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HUSNAY v. ENVIROMASTER INTERNATIONAL CORPORATION

July 22, 2003

MICHELE F. HUSNAY, PLAINTIFF, VS. ENVIROMASTER INTERNATIONAL CORPORATION AKA ECR INTERNATIONAL'S EMI DIVISION; ECR INTERNATIONAL UTICA BOILERS AKA UTICA BOILERS; AND ECR INTERNATIONAL, INC. AKA ECR CORPORATIONS, DEFENDANTS.


The opinion of the court was delivered by: David Hurd, District Judge

ORDER

I. INTRODUCTION

Michele Husnay filed a Title VII claim against two defendants, ECR International Utica Boilers ("Utica Boilers") and ECR International, Inc. ("ECR")(collectively "unnamed defendants"), not previously named in her administrative claim as required by Title VII. The unnamed defendants moved for judgment on the pleadings pursuant to Fed.R. of Civ. P. 12(c), for lack of subject matter jurisdiction, due to the plaintiff's failure to exhaust her administrative remedies. Plaintiff opposed. Oral argument was heard on July 11, 2003 in Utica, New York. Decision was reserved.

II. FACTUAL BACKGROUND

In January of 1991, Husnay filed a complaint with the New York State Department of Human Rights ("NYSDHR") against her employer, Enviromaster, for sex discrimination and retaliation. The initial NYSDHR investigation into the claim found probable cause. After hiring of counsel, attempts at settlement, a counsel change, and transfer of the case to a new administrative division, the complaint was addressed in late 2001. There was a scheduling conference, discovery and a hearing scheduled for seven days in June and July 2002. But, prior to the hearing, Husnay requested an adjournment of the NYSDHR action and a right to sue letter from the Equal Employment Opportunity Commission ("EEOC"). Both were granted. Husnay contends that during the administrative process she determined that the corporate relationship(s) between the three entities was more extensive than she originally believed and included them in her Title VII complaint along with Enviromaster.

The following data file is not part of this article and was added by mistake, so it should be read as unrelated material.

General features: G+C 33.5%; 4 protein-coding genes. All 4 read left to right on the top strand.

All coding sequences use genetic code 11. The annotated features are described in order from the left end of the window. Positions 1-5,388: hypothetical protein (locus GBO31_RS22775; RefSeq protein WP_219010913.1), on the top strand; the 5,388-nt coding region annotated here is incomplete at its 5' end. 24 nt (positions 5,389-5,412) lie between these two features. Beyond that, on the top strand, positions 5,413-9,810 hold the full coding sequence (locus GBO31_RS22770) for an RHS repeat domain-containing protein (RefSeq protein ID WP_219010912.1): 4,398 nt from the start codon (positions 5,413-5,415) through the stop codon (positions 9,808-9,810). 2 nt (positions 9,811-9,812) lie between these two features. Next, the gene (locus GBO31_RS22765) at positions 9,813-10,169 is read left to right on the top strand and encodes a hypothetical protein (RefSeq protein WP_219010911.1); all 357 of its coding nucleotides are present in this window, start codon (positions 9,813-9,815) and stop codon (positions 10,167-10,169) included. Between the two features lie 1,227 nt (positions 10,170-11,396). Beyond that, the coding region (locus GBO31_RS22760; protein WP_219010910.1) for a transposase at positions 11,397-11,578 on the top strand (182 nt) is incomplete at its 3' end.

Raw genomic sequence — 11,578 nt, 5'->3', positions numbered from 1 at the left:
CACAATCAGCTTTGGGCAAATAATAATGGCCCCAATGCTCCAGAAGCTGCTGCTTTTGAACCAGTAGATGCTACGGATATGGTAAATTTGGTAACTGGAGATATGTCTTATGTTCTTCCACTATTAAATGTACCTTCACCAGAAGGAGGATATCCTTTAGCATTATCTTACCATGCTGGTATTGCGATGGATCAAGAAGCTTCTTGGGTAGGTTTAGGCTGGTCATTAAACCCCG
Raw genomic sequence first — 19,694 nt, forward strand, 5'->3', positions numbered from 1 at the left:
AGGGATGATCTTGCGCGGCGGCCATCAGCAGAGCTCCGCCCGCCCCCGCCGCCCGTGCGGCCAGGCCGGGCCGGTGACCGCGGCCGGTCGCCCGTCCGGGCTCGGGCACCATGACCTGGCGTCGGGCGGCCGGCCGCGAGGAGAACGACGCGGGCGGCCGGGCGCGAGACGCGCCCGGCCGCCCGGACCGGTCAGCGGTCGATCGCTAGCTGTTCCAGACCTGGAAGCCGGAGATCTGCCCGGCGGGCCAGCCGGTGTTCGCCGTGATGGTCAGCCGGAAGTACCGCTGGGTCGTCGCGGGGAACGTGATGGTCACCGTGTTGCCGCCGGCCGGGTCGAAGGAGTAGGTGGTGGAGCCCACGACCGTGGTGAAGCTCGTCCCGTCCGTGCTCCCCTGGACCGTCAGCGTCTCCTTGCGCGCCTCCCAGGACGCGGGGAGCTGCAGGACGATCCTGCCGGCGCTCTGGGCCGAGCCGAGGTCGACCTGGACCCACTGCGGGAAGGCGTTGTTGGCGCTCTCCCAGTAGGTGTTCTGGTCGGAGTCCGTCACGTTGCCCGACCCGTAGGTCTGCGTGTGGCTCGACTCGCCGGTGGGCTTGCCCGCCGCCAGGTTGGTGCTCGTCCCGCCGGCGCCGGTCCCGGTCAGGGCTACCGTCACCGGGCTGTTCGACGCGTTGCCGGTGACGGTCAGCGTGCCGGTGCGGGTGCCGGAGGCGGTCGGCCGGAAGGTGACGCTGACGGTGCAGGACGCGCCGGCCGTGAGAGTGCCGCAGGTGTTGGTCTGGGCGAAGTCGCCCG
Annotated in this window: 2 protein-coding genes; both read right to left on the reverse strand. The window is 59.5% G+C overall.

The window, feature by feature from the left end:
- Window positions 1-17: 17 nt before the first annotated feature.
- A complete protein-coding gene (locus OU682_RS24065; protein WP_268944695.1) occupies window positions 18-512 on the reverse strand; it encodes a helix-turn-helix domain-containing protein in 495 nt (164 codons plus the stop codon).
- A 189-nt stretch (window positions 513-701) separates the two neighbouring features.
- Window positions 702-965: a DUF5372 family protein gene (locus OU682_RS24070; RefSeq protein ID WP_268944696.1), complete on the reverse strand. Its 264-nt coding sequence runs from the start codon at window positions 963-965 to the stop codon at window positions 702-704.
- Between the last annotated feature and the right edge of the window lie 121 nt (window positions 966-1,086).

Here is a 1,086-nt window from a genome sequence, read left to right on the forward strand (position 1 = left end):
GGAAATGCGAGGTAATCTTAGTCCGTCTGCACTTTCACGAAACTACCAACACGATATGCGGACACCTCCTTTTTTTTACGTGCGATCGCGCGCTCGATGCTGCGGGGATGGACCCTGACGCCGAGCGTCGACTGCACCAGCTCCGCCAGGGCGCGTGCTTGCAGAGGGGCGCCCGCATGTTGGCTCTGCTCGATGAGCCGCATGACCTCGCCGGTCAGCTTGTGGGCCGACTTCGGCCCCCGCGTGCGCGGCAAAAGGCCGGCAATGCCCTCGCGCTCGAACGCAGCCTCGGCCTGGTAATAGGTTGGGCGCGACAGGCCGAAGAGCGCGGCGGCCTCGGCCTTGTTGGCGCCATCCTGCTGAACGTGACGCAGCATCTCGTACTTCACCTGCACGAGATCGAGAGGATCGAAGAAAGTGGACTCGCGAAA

III. DISCUSSION

A. Motion for Judgment on the Pleadings Standard

This motion presents a factual challenge to the court's subject matter jurisdiction. Accordingly, no presumption of truthfulness applies to the jurisdictional facts asserted in the plaintiff's complaint, the plaintiff has the burden to satisfy the court as a fact-finder of the jurisdictional facts, and extrinsic materials may be considered without converting the motion to one for summary judgment. Brown v American Legion Cortland City Post 489, 64 F. Supp.2d 96 (N.D.N.Y. 1999). Parties may use affidavits and other materials beyond the pleadings themselves in support of or in opposition to a challenge to subject matter jurisdiction. Matos v. United States HUD, 995 F. Supp. 48, 49 (D.Conn. 1997) (citing Land v. Dollar, 330 U.S. 731, 735 (1947)). Facts are taken from parties' pleadings and affirmations in support of their pleadings.

B. The Identity of Interest Exception

Title VII requires a plaintiff to first file employment discrimination charges with the EEOC or an authorized state agency. 42 U.S.C. § 2000e-5(e). Plaintiffs are not allowed to add previously unnamed defendants to their Title VII claims because defendants would be denied both early notice and the opportunity for voluntary compliance with Title VII mandates in avoidance of litigation. Bland v. New York, 2003 WL 1798473, at *17 (E.D.N.Y. March 7, 2003), 2003 U.S. Dist. LEXIS 5521, at *52 (citing Eggleston v. Chicago Journeymen Plumbers' Local Union, 657 F.2d 890, 905 (7th Cir. 1981)).

However, if an unnamed defendant is sufficiently intertwined with the named defendant, such that the filing of the initial complaint would have effectively satisfied these requirements as to the unnamed defendant at the same time, then the unnamed defendant may be added. The Second Circuit uses a four factor test to evaluate whether there is a clear identity of interest between the entities:

(1) whether the role of the unnamed party could through reasonable effort by the complainant have been ascertained at the time of the filing of the EEOC complaint;
(2) whether, under the circumstances, the interests of a named party are so similar as the unnamed party's that for the purpose of obtaining voluntary conciliation and compliance it would be unnecessary to include the unnamed party in the EEOC proceedings;
(3) whether its absence from the EEOC proceedings resulted in actual prejudice to the unnamed party; and
(4) whether the unnamed party has in some way represented to the complainant that its relationship with the complainant is to be through the named party.
Johnson v Palma, 931 F.2d 203, 209 (2d. Cir. 1991). Courts weigh the factors and no one factor is dispositive. Dortz v. City of New York, 904 F. Supp. 127, 143 (S.D.N.Y. 1995). All four do not need to favor one party. Alfano v. Costello, 940 F. Supp. 459, 465 (N.D. N.Y 1996) (citing Cook v. Arrowsmith Shelburne, Inc., 69 F.3d 1235, 1241-42 (2d Cir. 1995)).

1. Ascertainable Role of the Unnamed

Plaintiff concedes that she knew enough about the relationship between the Enviromaster and Utica Boilers at the time she filed her administrative complaint to inquire about adding Utica Boilers' name to it. The complaint in this action states that she knew "key employees of Utica Boilers were consulted or even brought over to manage and ...


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